In 2016, a wide-field optical coherence tomography (WF-OCT) imaging platform (OTIS 1.0 System, Perimeter Medical Imaging AI, Inc. Toronto, Canada) was cleared to market by the US FDA for general imaging of tissue microstructure. With WF-OCT a user can view real-time, high-resolution, cross-sectional tissue images up to 2 mm in depth from the tissue surface. Image resolution is approximately 30 µm and imaging requires no use of chemicals or radiolabeling and does not affect the sample quality for subsequent histology [2023]. The system has previously demonstrated the ability to evaluate tissue specimens in oropharyngeal cancer resections prior to routine pathology, including margin assessment without specimen damage or disruption of workflow, in addition to utility in imaging the margin of resected breast tissue at the time of surgery [2023, 23, 24]. Other studies of the system with single and multiple readers have demonstrated a high degree of concordance between breast tissue margin assessment based on WF-OCT and the corresponding histology slides, with greater than 85% sensitivity and specificity for identifying tissue changes suspicious for malignancy. There remains, however, a greater need to investigate the comparability of WF-OCT images to histology in more tissue types, in both normal and pathological states, on a single, standardized platform. Accordingly, we conducted a proof-of-concept study to assess whether WF-OCT images from the system had sufficient quality and resolution to identify tissue microstructures unique to the most common tissue types encountered in surgical oncology, as assessed by qualified clinicians.

Materials and methods

This was a proof-of-concept study using a commercial WF-OCT system on multiple tissue types obtained from a single autopsy. The study objective was to assess whether images generated by the system were sufficiently detailed to allow qualified clinician reviewers to resolve near-surface tissue microstructures on the order of 50 μm, identify key strata therein (e.g., epithelial, adipose, and stromal tissue), and correlate them to histology slides of the same sample. The study was also intended to investigate whether or not specimen integrity and viability for standard pathology processing were compromised during system use, and that the user interface adequately enabled the reviewers to interact with acquired scans.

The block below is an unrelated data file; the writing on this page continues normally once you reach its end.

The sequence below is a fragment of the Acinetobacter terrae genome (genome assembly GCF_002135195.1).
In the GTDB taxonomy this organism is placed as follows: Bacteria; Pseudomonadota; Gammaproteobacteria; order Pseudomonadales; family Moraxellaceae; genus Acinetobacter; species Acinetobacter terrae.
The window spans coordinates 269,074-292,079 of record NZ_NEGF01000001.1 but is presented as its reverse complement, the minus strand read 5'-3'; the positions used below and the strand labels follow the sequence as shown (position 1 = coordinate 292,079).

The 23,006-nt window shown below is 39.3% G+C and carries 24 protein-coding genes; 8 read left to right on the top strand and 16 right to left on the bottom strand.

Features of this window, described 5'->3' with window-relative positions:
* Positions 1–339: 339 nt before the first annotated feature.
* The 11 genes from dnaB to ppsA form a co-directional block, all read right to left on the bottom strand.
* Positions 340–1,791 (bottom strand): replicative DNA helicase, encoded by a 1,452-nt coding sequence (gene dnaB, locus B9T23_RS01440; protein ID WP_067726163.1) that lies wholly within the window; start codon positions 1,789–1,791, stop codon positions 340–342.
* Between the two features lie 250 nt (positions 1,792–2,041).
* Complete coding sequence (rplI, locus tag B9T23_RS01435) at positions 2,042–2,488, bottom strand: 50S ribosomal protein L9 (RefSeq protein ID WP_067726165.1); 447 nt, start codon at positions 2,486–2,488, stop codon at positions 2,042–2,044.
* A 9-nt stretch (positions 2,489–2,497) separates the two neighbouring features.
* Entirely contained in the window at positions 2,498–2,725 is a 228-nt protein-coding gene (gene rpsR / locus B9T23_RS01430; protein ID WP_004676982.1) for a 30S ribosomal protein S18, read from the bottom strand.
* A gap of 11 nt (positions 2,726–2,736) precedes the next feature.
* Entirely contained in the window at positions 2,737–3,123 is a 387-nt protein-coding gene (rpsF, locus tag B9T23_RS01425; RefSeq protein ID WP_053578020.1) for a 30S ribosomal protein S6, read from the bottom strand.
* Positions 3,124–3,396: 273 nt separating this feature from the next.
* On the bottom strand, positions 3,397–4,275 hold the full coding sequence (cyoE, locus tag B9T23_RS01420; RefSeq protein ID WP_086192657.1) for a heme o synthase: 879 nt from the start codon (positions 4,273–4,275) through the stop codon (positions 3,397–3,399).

The deidentified human tissue used for this study was procured via autopsy by the Biorepository of the Icahn School of Medicine at Mount Sinai Hospital (New York, NY, United States), from a cadaver donated for research purposes. Ethical approval was obtained by the Biorepository at the Icahn School of Medicine for the use of the human cadaver in this study, including informed written consent from the legally authorized representative. The protocol was granted an exemption from ethics approval by the Institutional Review Board of Mount Sinai Hospital. The study sponsor did not have access to protected health information.

WF-OCT system

A newer version of the original system was used in this study (OTIS 2.1 System); the device received FDA 510(k) clearance in 2021 for use as an imaging tool in the evaluation of excised human tissue microstructure by providing two-dimensional, cross-sectional, real-time depth visualization, with image review manipulation software for identifying and annotating regions of interest. The device can obtain OCT images with sufficient image quality to identify tissue microstructure in thyroid, colon, ovary, uterus, cervix, skin and breast tissue; however, the system has a general indication in the US and is not specifically indicated for use in any tissue types. The system comprises a console for specimen scanning and a disposable component for specimen handling. The console is a mobile cart that provides automated OCT scanning of individual margins of the excised specimen. To scan, the user positions the specimen against the flat, OCT-transparent imaging window of the consumable set. A user-adjustable level of vacuum is applied to secure the tissue in place. The vacuum pressure also reduces the gap between the glass surface and the tissue, thereby ensuring good image quality. The scanner employs an automated image probe positioning mechanism to enable rapid capture of multiple, small, conventional OCT images from excised tissue surfaces. The software tiles these images into stacks for review by the user, providing microscopic visualization of cross-sectional images at a depth of up to 2 mm below the surface of a sample, with a maximum size of 9 cm × 9 cm at approximately 30 µm resolution.

The console has a user interface system with a touch screen that allows for data input and clinician review of collected images. The OCT images are paired with photographic surface images via review software that allows clinicians to identify, manipulate, and annotate regions of interest.

Study procedures

Specimen preparation, imaging, and histology

The study was conducted at Mount Sinai Hospital on excised, cadaveric human tissue retained for research purposes and procured within 24 h following death.